An amiable if inconsistent send-up of and tribute to blaxploitation flicks of the early 1970s, essentially an urban AUSTIN POWERS with more kung-fu fighting and attitude. It's also, for what it's worth, the first feature film to be based on an animated Internet series, whose hero is "badder than Shaft, mo-badder than Superfly... fighting for truth, justice and the African-American way." Fans may be disappointed in the way the material has been politically de-fanged in the transition. As the film begins, Anton Jackson (Eddie Griffin), the titular brother, is a freelance do-gooder with a spectacular afro, a vintage 1972 Cadillac, and a sensibility based on old Bruce Lee movies and P-Funk albums. He's soon recruited by the B.R.O.T.H.E.R.H.O.O.D, a super-secret African-American crime-fighting organization (think THE MAN FROM U.N.C.L.E., complete with street entrance from a seedy-looking barber shop) whose mandate includes restoring black culture to its funky early '70s prominence (the last straw in its degradation was, apparently, Dennis Rodman in a dress). Meanwhile, a sinister cabal called The Man (after its leader, seen Bond-style only in shadows) has devised a complicated plot whose components include a Colin Powell-esque war hero (Billy Dee Williams) and a fried-chicken franchise to turn everybody funkless Caucasian zombies. UB must go (duh) undercover as, among others, an obsequious yuppie and a rastafarian golf caddy to root out the conspiracy. Much derring-do ensues, some of which is quite funny Griffin flips lethal Afro-picks instead of Ninja throwing stars and overall the cast is a hoot and a half, particularly Chi McBride as UB's perpetually apoplectic boss, Denise Richards as the evil White She-Devil (aptly described as kryptonite for black men) and comic Dave Chappelle as the paranoid Conspiracy Brother. Saturday Night Live veteran Chris Kattan more or less steals the film as the racially confused Mr. Feather, a white supremacist bad guy whose speech patterns tend to get down and funky against his will. On the down side, the script (co-written by John Ridley, who created the character) seems padded and the film feels longer than it actually is. Nonetheless, fans of the blaxploitation genre will appreciate the nicely retro look director Malcolm D. Lee (Spike Lee's cousin) achieves throughout, including liberal use of split-screen fight scenes and sublimely tacky color schemes. The soundtrack all but overflows with vintage funk hits, which set the mood to perfection.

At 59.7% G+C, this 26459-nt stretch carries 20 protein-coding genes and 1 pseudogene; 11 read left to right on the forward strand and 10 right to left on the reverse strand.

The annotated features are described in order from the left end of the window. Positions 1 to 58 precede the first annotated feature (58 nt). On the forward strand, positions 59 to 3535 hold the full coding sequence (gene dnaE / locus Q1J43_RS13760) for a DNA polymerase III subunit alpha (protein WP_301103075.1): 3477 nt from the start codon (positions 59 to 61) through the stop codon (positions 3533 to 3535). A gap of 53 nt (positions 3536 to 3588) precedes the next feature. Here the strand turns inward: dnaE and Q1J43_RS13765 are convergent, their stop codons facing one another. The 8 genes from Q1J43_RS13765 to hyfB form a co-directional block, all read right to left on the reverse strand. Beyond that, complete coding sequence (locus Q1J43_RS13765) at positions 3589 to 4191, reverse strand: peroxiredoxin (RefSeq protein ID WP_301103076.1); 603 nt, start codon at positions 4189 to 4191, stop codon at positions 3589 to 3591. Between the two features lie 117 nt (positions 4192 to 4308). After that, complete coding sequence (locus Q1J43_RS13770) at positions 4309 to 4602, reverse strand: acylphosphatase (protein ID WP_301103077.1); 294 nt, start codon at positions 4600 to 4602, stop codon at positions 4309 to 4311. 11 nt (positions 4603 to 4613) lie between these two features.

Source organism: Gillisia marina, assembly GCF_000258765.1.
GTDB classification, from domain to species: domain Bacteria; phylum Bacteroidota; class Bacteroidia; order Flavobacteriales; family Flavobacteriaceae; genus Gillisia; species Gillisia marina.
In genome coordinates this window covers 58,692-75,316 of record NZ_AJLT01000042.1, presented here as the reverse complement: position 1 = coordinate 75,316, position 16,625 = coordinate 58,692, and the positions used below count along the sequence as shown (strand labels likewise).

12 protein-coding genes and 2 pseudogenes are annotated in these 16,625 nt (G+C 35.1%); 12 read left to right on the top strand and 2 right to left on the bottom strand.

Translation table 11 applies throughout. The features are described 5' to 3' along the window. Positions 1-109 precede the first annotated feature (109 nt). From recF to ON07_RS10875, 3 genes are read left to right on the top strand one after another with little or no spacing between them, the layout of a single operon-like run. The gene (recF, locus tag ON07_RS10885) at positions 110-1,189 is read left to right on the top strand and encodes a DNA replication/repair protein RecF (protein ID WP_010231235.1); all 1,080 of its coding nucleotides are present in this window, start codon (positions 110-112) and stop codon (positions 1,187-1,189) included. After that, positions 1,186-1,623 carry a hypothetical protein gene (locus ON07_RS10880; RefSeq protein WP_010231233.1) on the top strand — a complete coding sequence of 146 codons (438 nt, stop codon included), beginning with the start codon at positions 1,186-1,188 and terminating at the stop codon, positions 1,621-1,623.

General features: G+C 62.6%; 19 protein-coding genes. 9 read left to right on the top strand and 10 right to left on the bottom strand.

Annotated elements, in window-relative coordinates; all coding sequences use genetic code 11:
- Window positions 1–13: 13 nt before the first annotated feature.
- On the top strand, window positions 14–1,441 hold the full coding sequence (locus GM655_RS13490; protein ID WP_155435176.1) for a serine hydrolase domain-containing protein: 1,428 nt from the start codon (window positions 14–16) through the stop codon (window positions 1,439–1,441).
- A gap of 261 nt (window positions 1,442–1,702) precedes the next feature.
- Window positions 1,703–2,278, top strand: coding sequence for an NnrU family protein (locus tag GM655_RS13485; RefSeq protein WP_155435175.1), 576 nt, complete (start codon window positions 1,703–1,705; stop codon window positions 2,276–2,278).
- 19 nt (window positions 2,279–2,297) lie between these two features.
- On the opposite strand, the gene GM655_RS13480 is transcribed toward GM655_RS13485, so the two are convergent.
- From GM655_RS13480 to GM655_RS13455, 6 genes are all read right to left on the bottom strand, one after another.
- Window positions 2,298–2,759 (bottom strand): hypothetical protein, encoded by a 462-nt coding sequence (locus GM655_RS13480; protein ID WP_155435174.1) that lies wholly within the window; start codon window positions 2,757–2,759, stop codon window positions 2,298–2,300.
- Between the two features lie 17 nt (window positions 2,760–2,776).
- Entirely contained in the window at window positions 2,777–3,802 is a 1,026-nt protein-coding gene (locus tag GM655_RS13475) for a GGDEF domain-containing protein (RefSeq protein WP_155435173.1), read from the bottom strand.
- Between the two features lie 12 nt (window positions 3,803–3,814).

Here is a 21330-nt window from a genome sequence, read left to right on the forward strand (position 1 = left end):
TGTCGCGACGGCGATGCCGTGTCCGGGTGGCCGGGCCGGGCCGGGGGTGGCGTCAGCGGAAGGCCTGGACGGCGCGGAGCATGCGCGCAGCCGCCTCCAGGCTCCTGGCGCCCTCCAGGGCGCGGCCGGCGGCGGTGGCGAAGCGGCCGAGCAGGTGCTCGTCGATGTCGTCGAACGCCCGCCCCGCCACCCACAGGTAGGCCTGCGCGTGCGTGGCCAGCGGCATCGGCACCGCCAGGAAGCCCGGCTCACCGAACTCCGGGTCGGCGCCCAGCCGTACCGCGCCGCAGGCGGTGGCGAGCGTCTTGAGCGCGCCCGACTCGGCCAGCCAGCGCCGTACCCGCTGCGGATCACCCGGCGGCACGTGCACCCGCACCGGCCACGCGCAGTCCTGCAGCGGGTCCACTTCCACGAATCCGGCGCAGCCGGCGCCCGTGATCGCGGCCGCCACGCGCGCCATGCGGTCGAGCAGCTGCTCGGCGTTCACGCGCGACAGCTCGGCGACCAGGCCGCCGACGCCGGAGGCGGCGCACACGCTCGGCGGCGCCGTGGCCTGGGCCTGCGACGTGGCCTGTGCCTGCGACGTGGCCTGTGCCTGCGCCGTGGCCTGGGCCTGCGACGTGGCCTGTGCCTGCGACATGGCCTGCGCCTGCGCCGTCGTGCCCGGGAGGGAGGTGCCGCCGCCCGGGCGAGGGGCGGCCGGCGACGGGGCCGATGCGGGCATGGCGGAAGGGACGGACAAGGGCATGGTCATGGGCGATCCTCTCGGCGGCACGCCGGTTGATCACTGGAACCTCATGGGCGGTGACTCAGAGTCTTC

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- Released: 2002
- Rating: PG-13
- Review: An amiable if inconsistent send-up of and tribute to blaxploitation flicks of the early 1970s, essentially an urban AUSTIN POWERS with more kung-fu fighting and attitude. It's also, for what it's worth, the first feature film to be based on an animated Int… (more)